Ask Hal: Who is the best lefty starter of all time?

Credit: Harry Hall

Credit: Harry Hall

Q: Can you recall any specific instances of a player suffering a career-ending injury during a game you covered? — DAVE, Miamisburg/Centerville/Beavercreek.

A: Just one close call. It was in old San Diego/Jack Murphy Stadium in 1994 and Tom Browning was pitching for the Reds. He threw one of his screwballs and even though the press box was on the third level, we could hear a crack like a telephone wire snapping. Then we heard Browning’s scary scream. He broke his arm. He did come back, but he was never the same and I shall never forget the snap and the scream.

Q: Who was the best left-handed starting pitcher of all-time? — JAY, Englewood.

A: That’s a subjective question and I saw so many in my career — Sandy Koufax, Steve Carlton, Randy Johnson, Tom Glavine, Clayton Kershaw. And as old as I am, I never saw Carl Hubbell, Lefty Grove, Warren Spahn, Eddie Plank or Whitey Ford. Twist my arm and kick me in the shin and I’ll say Sandy Koufax, nicknamed “The Left Arm of God.” He was a strikeout machine, more strikeouts than innings pitched, won three Cy Young Awards, pitched four no-hitters and a perfect game and it was curious how many opposing hitters came up with the flu or a migraine headache on the days he pitched. And Randy Johnson is a close, close second.

Q: What is the Cincinnati Reds record while wearing those black City Connect uniforms? — JOHN, Murray, KY.

A: So far it is a bit of a black mark against those black duds. They are only worn at home on Friday nights and last season the Reds were 5-6 in them. In the six losses, they were beaten by an average of 2 1/2 runs and I’m trying to recall what teams scored a half run against them. So far this season, they’ve worn them once (April 5) and lost to the New York Mets, 3-2, and the Mets were 1-5 at the time, another black day for the Reds. They did beat the Angels 7-1 on Friday night.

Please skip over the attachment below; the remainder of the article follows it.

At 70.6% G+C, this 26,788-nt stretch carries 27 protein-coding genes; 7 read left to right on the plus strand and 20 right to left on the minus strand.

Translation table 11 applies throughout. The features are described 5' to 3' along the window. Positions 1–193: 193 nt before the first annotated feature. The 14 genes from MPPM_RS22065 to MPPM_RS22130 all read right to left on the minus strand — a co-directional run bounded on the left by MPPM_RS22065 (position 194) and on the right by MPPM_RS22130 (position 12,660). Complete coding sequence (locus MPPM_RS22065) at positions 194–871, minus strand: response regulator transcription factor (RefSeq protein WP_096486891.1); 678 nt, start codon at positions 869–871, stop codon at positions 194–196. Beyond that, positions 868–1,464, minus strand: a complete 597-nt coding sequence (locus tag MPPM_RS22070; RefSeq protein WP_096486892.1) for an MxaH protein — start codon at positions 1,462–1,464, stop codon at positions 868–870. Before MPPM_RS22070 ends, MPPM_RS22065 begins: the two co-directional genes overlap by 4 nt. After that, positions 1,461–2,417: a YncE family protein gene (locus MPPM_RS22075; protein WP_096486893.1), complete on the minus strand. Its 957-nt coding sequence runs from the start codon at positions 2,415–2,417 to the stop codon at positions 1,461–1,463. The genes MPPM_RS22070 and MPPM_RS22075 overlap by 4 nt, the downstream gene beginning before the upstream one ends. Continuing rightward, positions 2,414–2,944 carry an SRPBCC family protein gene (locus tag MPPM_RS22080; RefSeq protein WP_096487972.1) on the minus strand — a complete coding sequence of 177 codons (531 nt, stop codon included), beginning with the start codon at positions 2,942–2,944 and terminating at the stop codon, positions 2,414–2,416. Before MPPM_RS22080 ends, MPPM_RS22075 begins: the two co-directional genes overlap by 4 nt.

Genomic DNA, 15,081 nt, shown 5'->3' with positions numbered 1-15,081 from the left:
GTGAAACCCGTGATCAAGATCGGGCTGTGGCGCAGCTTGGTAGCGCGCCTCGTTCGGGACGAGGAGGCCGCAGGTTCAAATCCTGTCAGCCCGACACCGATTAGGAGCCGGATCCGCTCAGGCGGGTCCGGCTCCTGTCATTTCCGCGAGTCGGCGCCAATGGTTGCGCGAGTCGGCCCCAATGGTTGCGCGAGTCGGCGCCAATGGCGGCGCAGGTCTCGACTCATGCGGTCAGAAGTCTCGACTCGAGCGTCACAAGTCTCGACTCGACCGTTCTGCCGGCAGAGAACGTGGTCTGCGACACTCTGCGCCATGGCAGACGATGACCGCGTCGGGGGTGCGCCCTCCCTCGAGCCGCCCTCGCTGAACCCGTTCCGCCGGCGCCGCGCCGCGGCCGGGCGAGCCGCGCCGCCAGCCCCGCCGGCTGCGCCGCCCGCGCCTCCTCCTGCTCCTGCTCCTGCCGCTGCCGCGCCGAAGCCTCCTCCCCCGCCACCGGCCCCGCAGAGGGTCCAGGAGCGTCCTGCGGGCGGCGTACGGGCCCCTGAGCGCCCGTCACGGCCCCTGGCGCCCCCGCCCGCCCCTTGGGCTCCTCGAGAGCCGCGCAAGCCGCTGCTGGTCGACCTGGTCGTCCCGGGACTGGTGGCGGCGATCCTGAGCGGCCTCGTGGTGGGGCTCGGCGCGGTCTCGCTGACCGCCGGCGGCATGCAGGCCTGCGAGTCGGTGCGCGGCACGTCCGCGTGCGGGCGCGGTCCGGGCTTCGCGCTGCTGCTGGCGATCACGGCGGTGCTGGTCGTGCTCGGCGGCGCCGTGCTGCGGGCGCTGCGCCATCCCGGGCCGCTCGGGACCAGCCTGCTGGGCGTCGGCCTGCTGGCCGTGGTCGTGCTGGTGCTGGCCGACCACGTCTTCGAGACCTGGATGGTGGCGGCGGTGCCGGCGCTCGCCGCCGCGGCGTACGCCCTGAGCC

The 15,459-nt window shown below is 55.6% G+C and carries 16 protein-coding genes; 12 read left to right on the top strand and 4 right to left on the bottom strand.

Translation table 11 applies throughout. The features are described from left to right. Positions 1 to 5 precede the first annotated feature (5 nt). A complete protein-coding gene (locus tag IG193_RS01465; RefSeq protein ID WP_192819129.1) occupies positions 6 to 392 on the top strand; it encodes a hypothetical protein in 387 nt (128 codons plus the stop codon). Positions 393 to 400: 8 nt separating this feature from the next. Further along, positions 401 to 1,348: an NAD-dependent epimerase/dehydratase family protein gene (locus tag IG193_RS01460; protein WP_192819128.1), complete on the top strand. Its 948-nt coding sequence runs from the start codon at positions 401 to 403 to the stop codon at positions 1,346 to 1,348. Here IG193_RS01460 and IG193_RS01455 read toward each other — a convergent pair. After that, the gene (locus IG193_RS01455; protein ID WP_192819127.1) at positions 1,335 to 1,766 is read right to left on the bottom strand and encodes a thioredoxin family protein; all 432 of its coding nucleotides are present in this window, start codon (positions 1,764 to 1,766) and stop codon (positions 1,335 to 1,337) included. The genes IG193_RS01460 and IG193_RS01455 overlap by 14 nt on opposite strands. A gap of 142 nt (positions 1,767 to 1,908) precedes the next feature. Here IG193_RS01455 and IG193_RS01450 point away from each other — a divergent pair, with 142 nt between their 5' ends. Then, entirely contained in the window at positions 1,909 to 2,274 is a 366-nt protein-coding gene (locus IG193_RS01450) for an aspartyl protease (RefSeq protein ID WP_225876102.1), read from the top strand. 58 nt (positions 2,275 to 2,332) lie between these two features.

Q: What were the best and worst ballparks for you to work in during your half century as a baseball scribe? — GEORGE, Morton Grove, IL.

A: Houston’s Minute Maid Park wins the best by a landslide. A writer walks into the main entrance and is 30 steps from the press box door. The press box is low, close to the field and spacious. And there is a private media elevator that transports the writers directly to mansion-sized clubhouses. The worst is a park fans love, and rightly so. But for the media, Chicago’s Wrigley Field is a Nightmare on Addison. It is everything Minute Maid isn’t. Start with long ramps to and from a cramped press box, so tight you risk tromping on toes and tripping entering and leaving your seat. And the visiting clubhouse? I’ve been in bigger elevators and reachable after a climb of steep stairs.

Q: In all of sports, if you could change one rule, what would it be? — KEVIN, Centerville.